PHIL 2050 - Philosophy of Science

North Terrace Campus - Semester 2 - 2019

Science has a significant impact on our lives. Some have criticized it for being "reductionist" and part of a general dehumanization of society. Others argue that the sciences are our only means of avoiding the many dangers we currently face. Philosophy of Science will examine these and other central issues in the contemporary philosophy of science, including: the objectivity of science, the nature of scientific method, the status of scientific knowledge, and the character of scientific explanation. The course will also explore the general picture of reality that emerges from modern science.

  • General Course Information
    Course Details
    Course Code PHIL 2050
    Course Philosophy of Science
    Coordinating Unit Philosophy
    Term Semester 2
    Level Undergraduate
    Location/s North Terrace Campus
    Units 3
    Contact Up to 3 hours per week
    Available for Study Abroad and Exchange Y
    Prerequisites At least 12 units of Level I undergraduate study
    Incompatible PHIL 2013 or PHIL 3013
    Course Description Science has a significant impact on our lives. Some have criticized it for being "reductionist" and part of a general dehumanization of society. Others argue that the sciences are our only means of avoiding the many dangers we currently face. Philosophy of Science will examine these and other central issues in the contemporary philosophy of science, including: the objectivity of science, the nature of scientific method, the status of scientific knowledge, and the character of scientific explanation. The course will also explore the general picture of reality that emerges from modern science.
    Course Staff

    Course Coordinator: Dr Jonathan Opie

    Course Timetable

    The full timetable of all activities for this course can be accessed from Course Planner.

  • Learning Outcomes
    Course Learning Outcomes
    On successfully completing this course students will be able to:
    1. Demonstrate an understanding of the central problems in philosophy of science.
    2. Analyze and critically engage with contemporary work in philosophy of science.
    3. Express, develop and defend their own views, through written work and through constructive discussion with others.
    4. Understand some of the ways in which philosophy is relevant to our understanding of human nature and human knowledge.
    University Graduate Attributes

    This course will provide students with an opportunity to develop the Graduate Attribute(s) specified below:

    University Graduate Attribute Course Learning Outcome(s)
    Deep discipline knowledge
    • informed and infused by cutting edge research, scaffolded throughout their program of studies
    • acquired from personal interaction with research active educators, from year 1
    • accredited or validated against national or international standards (for relevant programs)
    1, 4
    Critical thinking and problem solving
    • steeped in research methods and rigor
    • based on empirical evidence and the scientific approach to knowledge development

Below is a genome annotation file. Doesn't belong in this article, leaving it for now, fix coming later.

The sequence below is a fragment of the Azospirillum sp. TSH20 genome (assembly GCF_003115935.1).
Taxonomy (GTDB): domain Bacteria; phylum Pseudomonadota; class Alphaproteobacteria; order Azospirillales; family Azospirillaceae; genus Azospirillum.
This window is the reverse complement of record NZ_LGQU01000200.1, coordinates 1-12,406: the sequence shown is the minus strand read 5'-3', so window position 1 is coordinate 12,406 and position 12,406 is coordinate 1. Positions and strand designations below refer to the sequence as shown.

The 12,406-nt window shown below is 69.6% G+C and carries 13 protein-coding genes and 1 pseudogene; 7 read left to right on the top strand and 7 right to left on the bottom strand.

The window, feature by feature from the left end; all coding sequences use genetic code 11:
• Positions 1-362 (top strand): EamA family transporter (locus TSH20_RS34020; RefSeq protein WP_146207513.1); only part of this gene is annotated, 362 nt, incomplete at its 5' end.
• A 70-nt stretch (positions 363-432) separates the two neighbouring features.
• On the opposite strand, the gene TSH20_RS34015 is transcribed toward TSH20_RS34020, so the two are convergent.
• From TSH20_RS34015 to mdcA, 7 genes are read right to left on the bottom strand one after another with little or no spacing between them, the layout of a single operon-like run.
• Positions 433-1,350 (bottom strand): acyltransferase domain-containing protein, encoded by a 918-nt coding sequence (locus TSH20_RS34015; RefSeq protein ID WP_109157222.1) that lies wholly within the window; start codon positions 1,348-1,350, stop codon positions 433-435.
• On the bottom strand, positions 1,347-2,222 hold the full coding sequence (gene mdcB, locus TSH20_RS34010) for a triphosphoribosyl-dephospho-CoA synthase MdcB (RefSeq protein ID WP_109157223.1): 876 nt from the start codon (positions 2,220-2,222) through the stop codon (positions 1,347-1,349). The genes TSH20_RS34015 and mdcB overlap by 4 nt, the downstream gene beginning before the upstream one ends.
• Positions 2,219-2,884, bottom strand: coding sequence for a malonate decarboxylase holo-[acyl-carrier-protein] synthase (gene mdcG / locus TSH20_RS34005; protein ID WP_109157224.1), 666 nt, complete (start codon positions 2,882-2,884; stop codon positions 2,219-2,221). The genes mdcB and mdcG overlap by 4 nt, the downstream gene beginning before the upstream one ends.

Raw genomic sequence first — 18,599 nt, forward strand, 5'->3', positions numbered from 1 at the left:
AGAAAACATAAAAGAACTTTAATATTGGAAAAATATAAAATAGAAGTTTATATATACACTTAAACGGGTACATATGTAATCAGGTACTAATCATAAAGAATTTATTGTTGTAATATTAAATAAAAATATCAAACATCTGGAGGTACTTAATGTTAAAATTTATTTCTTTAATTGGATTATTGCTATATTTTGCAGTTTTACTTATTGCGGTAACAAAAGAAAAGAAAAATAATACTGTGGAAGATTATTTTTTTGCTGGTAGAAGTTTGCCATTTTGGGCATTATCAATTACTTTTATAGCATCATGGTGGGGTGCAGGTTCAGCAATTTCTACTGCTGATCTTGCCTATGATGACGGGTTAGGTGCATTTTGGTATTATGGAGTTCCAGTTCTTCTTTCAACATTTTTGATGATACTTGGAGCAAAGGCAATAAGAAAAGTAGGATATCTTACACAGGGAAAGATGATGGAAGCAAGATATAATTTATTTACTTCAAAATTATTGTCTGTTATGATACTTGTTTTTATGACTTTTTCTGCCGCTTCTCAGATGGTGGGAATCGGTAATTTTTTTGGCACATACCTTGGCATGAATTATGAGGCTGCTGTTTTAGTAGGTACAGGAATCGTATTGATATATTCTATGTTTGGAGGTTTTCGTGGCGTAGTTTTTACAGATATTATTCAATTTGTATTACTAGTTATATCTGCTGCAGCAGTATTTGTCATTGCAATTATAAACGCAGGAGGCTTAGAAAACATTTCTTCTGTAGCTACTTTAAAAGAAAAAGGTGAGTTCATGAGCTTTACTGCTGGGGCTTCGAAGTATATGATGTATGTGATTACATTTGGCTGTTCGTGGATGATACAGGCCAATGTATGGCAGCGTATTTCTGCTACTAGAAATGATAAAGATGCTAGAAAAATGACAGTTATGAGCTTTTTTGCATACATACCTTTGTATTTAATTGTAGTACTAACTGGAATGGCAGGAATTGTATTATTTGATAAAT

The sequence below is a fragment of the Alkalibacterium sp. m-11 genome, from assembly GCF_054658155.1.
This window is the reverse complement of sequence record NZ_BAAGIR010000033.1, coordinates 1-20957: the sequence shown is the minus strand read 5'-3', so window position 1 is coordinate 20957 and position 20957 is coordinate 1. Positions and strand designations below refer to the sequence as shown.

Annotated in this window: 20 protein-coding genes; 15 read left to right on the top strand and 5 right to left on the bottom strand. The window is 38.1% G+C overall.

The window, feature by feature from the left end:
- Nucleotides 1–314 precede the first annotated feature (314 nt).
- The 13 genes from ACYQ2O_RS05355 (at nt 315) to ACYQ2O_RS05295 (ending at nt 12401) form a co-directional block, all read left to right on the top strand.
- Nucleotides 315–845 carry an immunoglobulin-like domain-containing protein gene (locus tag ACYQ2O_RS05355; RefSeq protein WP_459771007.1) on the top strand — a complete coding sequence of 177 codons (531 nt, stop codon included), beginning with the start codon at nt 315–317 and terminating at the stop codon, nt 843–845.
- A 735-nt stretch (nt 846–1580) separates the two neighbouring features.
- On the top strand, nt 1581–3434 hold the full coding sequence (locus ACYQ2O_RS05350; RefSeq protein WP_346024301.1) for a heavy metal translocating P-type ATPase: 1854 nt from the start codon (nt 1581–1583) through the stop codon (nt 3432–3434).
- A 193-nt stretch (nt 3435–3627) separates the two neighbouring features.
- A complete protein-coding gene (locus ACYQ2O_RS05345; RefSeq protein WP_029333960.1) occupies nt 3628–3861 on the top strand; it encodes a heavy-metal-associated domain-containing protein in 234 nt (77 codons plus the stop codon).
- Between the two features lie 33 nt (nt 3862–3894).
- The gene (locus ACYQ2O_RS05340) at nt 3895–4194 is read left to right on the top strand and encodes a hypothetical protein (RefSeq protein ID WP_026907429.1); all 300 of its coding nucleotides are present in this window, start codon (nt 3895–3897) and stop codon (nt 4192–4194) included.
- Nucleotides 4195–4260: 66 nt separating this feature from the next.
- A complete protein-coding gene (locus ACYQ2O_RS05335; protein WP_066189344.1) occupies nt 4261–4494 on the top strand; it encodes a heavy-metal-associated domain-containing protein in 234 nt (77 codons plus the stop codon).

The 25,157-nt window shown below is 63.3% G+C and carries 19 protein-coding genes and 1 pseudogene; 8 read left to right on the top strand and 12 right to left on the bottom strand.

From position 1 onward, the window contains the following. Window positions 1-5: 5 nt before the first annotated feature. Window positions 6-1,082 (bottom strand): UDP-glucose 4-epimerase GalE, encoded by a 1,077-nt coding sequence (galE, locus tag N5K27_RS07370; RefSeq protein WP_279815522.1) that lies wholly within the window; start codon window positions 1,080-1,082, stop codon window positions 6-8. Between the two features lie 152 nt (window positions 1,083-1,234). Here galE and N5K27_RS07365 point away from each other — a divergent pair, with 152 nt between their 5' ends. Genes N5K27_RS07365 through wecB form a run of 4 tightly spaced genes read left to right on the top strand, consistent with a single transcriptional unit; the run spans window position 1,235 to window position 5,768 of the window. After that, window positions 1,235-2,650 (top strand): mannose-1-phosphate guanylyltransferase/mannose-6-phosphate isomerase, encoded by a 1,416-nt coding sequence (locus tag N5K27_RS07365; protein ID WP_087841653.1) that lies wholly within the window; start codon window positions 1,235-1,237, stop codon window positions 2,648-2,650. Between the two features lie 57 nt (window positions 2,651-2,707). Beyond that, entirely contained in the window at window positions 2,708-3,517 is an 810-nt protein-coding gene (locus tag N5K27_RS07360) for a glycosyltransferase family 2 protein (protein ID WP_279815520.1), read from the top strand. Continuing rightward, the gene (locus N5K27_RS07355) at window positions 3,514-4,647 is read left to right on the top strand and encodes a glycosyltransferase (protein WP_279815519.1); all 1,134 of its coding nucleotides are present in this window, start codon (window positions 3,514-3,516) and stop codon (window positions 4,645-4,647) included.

• demonstrated through appropriate and relevant assessment
    2, 3
    Teamwork and communication skills
    • developed from, with, and via the SGDE
    • honed through assessment and practice throughout the program of studies
    • encouraged and valued in all aspects of learning
    2, 3
    Career and leadership readiness
    • technology savvy
    • professional and, where relevant, fully accredited
    • forward thinking and well informed
    • tested and validated by work based experiences
    2-4
    Intercultural and ethical competency
    • adept at operating in other cultures
    • comfortable with different nationalities and social contexts
    • Able to determine and contribute to desirable social outcomes
    • demonstrated by study abroad or with an understanding of indigenous knowledges
    3
    Self-awareness and emotional intelligence
    • a capacity for self-reflection and a willingness to engage in self-appraisal
    • open to objective and constructive feedback from supervisors and peers
    • able to negotiate difficult social situations, defuse conflict and engage positively in purposeful debate
    3
  • Learning Resources
    Required Resources
    The course textbook is:

    Chalmers, A. F. (2013) What is this thing called Science? 4th ed., UQP

    Tutorial readings will be made available on MyUni. These are also suitable reference material for preparation of your written assignments.
    Online Learning
    The following online resources will be made avaiable:

    • Tutorial Papers. These are posted one week in advance of your tutorial.
    • Readings. These include articles and book chapters for tutorial and essay preparation.
    • Lecture Notes. These are summaries only, and are not a substitute for attending lectures.
    • Lecture Recordings. Sometimes these take a day or two to be posted, so please be patient.

  • Learning & Teaching Activities
    Learning & Teaching Modes
    • Lectures. There are two lectures each week, which can be attended in person or viewed on MyUni.
    • Tutorials. Tutorials are designed to help you understand the lecture material, but may touch on other topics. To prepare for tutorials, please answer the questions made available each week on MyUni.
    Workload